His mother, Princess Alice, was a daughter of Lord Louis Mountbatten and a great-granddaughter of Queen Victoria.


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Ecuador loses third health minister in 40 days





Ecuador’s Health Minister Mauro Falconi has resigned less than three weeks on the job, the government said on Wednesday, following in the footsteps of his predecessor.

Falconi is the third health minister to resign in some 40 days.

Local media reported major issues on Tuesday and Wednesday with the Coronavirus (COVID-19) vaccine rollout in Quito, where senior citizens were made to wait over eight hours in line before being inoculated.

Newspaper El Comercio reported that there were also coordination issues with the delivery of jabs, saying that similar issues occurred in Guayaquil.

“Our seniors deserve the utmost respect. What happened today has no justification.

“I have asked for the resignation of the health minister and he will be replaced by Dr Camilo Salinas,” President Lenin Moreno tweeted on Wednesday.

Secretary General of the Cabinet Jorge Wated Reshuan called the events in Quito “unacceptable” in a tweet.

His predecessor, surgeon Rodolfo Farfan, was previously appointed to the post on March 1 to replace Juan Carlos Zevallos, who resigned in late February amid allegations of favoritism in the rollout of COVID-19 vaccines.

Farfan resigned on March 19.

Salinas is the sixth health minister in the current government and the fifth since the beginning of the coronavirus pandemic, El Universo reported.

Ecuador, with a population of around 17 million, has so far recorded over 328,000 infections and almost 12,000 COVID-19 related deaths. (dpa/NAN)

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Sudan pays $335m compensation for U.S. embassy attacks, others




The United States says it has received $335 million (N127.3 billion) from Sudan as compensation to victims of terrorist attacks on American targets between 1998 and 2008.

Secretary of State, Mr Antony Blinken, who disclosed this in a statement on Wednesday, listed the attacks to include the 1998 bombings of the U.S. embassies in Kenya and Tanzania.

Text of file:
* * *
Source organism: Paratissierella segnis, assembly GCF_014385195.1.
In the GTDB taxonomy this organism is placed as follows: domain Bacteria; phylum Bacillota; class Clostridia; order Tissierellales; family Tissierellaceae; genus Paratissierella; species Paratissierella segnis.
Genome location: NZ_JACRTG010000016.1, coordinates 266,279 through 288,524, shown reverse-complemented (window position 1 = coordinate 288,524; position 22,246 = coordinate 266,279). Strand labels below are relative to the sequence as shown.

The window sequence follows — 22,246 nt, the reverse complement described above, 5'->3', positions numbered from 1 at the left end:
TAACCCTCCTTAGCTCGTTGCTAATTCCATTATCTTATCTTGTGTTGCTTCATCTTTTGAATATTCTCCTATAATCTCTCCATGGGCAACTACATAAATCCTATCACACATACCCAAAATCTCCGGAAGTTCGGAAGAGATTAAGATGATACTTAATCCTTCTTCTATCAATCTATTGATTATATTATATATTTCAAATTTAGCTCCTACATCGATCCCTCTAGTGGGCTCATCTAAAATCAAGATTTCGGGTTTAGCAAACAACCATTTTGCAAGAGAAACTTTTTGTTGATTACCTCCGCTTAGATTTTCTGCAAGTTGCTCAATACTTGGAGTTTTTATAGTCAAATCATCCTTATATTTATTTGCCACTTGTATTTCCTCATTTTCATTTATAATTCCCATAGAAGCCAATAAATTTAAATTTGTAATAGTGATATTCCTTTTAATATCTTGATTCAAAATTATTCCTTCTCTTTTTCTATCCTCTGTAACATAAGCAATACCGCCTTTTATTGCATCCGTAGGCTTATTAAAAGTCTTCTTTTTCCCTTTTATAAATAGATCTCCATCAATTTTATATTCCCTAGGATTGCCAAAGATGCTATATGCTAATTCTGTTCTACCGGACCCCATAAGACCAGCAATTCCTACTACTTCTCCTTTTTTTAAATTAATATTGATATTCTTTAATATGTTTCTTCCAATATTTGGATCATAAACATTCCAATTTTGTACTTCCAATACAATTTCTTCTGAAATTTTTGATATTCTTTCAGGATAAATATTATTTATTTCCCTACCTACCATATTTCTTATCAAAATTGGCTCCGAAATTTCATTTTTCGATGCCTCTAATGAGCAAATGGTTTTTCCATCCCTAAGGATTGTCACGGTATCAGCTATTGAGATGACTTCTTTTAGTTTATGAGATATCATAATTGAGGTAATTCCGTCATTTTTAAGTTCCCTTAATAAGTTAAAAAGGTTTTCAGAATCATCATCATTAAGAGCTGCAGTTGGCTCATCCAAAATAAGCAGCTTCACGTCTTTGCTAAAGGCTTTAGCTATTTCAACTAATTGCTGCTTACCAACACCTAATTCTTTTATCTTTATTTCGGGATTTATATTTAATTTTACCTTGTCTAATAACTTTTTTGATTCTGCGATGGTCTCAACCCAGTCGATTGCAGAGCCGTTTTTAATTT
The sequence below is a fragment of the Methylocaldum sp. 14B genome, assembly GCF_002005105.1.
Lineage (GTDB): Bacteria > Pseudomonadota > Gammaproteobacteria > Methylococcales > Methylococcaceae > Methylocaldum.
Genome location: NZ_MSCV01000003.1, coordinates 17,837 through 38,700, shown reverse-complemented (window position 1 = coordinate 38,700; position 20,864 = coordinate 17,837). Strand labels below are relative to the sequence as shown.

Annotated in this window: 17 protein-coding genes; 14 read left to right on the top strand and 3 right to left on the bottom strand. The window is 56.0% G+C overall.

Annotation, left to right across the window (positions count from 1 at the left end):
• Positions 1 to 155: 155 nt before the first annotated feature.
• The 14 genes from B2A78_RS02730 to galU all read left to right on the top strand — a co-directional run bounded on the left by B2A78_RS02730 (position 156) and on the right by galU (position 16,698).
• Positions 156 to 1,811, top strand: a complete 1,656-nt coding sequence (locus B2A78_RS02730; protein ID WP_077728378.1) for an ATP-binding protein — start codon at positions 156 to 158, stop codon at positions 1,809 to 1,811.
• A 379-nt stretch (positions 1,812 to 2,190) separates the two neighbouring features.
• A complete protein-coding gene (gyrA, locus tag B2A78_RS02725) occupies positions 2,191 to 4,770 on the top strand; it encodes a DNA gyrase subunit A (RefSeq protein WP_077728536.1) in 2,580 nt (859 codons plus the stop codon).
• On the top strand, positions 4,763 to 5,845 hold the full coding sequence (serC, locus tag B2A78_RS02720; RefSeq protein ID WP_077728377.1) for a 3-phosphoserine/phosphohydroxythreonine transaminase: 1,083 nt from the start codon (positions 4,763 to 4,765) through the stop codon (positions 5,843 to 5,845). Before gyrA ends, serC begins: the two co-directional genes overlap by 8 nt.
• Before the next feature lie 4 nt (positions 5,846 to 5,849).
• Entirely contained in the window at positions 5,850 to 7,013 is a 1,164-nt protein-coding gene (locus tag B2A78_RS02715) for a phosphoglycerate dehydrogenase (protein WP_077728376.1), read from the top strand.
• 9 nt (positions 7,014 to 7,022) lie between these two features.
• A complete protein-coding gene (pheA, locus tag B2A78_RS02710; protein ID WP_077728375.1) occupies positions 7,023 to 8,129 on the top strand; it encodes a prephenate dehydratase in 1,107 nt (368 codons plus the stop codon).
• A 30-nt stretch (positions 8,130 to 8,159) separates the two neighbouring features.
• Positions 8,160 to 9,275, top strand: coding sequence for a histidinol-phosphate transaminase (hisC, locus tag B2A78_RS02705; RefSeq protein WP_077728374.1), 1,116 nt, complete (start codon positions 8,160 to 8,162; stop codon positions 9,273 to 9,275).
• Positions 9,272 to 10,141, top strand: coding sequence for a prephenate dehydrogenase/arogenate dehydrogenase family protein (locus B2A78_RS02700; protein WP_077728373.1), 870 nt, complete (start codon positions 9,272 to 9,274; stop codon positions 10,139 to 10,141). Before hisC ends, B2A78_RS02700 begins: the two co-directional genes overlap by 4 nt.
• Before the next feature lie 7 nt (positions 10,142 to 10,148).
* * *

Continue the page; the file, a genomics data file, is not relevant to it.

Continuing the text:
Reports say 12 Americans, including two employees of the Central Intelligence Agency (CIA), were among the 224 persons killed in both attacks.

Families of the 17 U.S. sailors who died when al-Qaeda militants blew their ship, the USS Cole, at a port in Yemen in 2000, will also benefit from the payment.

Blinken also listed the family of John Granville, an American diplomat assassinated by gunmen in Khartoum on Jan. 1, 2008, as beneficiaries.

The U.S. blame Sudan for the attacks on the ground that the perpetrators were trained on its soil.

The News Agency of Nigeria (NAN) reports that the compensation was a key condition for the removal of Sudan from the U.S. list of state sponsors of terrorism on Dec. 14.

Blinken said: “Achieving compensation for these victims has been a top priority for the Department of State. 

“We hope this aids them in finding some resolution for the terrible tragedies that occurred.

“Last week, the Department transmitted to Congress the Secretary’s certification restoring Sudan’s sovereign immunities pursuant to the Sudan Claims Resolution Act, enacted last December. 

“We appreciate Sudan’s constructive efforts over the past two years to work with us to resolve these long-outstanding claims.”

The Secretary of State said the U.S. and Sudan could now start a “new chapter” with the conclusion of the process to normalise relations.

“We look forward to expanding our bilateral relationship and to continuing our support for the efforts of the civilian-led transitional government to deliver freedom, peace, and justice to the Sudanese people,” he added.(NAN)